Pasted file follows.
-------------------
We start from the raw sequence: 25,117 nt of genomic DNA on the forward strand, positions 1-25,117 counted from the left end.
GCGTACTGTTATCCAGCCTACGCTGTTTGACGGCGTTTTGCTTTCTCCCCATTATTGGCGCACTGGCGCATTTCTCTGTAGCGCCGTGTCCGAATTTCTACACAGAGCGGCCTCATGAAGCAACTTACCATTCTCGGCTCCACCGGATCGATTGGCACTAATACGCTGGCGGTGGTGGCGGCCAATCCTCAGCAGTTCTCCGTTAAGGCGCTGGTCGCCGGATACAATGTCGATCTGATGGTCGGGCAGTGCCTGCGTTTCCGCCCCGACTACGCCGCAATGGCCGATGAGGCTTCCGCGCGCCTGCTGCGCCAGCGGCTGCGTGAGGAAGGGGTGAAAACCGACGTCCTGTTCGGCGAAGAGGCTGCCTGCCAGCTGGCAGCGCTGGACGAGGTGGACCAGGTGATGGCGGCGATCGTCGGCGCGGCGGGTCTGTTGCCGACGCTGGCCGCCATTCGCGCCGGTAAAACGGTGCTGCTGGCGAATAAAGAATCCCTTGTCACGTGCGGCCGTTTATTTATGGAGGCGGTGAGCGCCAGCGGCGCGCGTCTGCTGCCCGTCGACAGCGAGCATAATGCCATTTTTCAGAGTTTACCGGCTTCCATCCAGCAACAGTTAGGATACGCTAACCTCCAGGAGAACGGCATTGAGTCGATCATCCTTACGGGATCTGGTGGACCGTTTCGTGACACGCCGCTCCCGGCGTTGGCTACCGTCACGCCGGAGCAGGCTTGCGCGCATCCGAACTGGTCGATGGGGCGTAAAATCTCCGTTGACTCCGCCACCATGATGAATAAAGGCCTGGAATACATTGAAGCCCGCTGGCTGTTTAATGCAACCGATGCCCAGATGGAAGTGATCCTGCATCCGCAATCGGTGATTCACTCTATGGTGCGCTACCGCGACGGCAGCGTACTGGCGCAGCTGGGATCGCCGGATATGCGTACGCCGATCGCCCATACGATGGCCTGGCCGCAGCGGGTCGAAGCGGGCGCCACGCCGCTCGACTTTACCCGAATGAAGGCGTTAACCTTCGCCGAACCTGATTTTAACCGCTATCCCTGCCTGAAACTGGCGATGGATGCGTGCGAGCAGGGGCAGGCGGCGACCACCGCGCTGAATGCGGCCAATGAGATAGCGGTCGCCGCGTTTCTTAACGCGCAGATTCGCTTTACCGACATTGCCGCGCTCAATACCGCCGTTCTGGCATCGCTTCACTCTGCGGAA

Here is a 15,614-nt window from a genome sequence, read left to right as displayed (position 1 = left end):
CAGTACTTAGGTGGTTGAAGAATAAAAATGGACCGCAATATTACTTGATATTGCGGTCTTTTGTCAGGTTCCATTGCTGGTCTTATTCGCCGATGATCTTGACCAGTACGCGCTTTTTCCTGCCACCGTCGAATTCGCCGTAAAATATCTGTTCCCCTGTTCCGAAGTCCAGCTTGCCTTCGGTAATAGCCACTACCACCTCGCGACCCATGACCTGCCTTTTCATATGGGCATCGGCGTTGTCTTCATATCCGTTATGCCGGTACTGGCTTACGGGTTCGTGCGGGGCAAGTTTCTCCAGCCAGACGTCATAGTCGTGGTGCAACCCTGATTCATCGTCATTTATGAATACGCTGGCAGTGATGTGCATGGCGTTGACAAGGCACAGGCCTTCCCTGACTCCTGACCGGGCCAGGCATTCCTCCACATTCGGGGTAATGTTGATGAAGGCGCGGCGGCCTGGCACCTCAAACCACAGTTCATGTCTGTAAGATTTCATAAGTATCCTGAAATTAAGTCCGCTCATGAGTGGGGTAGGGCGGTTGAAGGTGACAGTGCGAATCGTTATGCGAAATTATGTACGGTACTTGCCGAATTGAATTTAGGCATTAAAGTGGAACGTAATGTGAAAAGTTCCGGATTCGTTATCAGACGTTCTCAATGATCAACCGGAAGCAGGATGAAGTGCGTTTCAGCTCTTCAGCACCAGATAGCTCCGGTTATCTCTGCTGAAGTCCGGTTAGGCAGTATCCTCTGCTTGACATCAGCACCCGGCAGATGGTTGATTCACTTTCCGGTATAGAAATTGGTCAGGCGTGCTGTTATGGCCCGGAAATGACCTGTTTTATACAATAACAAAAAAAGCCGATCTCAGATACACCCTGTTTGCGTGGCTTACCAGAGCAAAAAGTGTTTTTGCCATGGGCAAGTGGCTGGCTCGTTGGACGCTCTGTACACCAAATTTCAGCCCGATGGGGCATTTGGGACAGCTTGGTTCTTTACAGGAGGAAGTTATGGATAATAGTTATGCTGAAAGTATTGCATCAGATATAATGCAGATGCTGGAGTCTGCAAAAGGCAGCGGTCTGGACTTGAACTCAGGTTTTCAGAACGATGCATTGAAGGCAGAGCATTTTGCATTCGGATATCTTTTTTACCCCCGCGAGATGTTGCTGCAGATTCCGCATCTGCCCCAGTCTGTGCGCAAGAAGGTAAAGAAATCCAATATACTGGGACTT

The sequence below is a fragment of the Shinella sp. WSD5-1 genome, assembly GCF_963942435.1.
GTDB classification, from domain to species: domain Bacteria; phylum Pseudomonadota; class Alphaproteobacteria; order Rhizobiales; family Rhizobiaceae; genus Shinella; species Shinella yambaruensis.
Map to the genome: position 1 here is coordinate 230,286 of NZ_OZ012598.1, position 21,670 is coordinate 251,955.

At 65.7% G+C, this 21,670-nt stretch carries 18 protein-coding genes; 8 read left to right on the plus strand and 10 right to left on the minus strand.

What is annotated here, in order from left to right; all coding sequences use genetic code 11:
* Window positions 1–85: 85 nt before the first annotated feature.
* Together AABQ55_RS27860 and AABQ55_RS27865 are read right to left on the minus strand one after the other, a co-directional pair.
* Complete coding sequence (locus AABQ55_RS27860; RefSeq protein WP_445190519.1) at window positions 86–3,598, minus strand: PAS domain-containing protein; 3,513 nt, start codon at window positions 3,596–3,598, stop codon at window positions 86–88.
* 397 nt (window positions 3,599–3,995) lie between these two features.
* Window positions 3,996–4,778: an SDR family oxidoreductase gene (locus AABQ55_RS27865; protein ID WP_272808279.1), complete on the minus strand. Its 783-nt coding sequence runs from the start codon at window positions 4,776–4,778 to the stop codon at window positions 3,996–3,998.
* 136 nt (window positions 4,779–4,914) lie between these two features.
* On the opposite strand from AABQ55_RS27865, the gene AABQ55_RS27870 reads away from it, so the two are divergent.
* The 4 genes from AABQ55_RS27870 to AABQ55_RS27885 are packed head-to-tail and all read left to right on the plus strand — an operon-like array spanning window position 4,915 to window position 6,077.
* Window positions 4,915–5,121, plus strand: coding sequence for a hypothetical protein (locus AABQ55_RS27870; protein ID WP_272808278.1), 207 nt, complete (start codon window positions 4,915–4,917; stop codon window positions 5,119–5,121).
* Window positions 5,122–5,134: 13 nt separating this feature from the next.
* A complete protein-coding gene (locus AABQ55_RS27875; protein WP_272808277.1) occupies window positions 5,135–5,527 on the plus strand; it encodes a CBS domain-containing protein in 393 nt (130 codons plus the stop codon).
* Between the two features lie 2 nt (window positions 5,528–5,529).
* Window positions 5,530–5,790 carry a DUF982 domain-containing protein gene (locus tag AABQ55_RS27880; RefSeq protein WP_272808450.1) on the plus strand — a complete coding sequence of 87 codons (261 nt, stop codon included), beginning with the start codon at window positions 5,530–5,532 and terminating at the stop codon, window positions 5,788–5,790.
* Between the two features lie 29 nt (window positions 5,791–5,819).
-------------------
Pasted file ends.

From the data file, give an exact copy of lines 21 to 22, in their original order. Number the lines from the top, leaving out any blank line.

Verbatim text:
* Between the two features lie 2 nt (window positions 5,528–5,529).
* Window positions 5,530–5,790 carry a DUF982 domain-containing protein gene (locus tag AABQ55_RS27880; RefSeq protein WP_272808450.1) on the plus strand — a complete coding sequence of 87 codons (261 nt, stop codon included), beginning with the start codon at window positions 5,530–5,532 and terminating at the stop codon, window positions 5,788–5,790.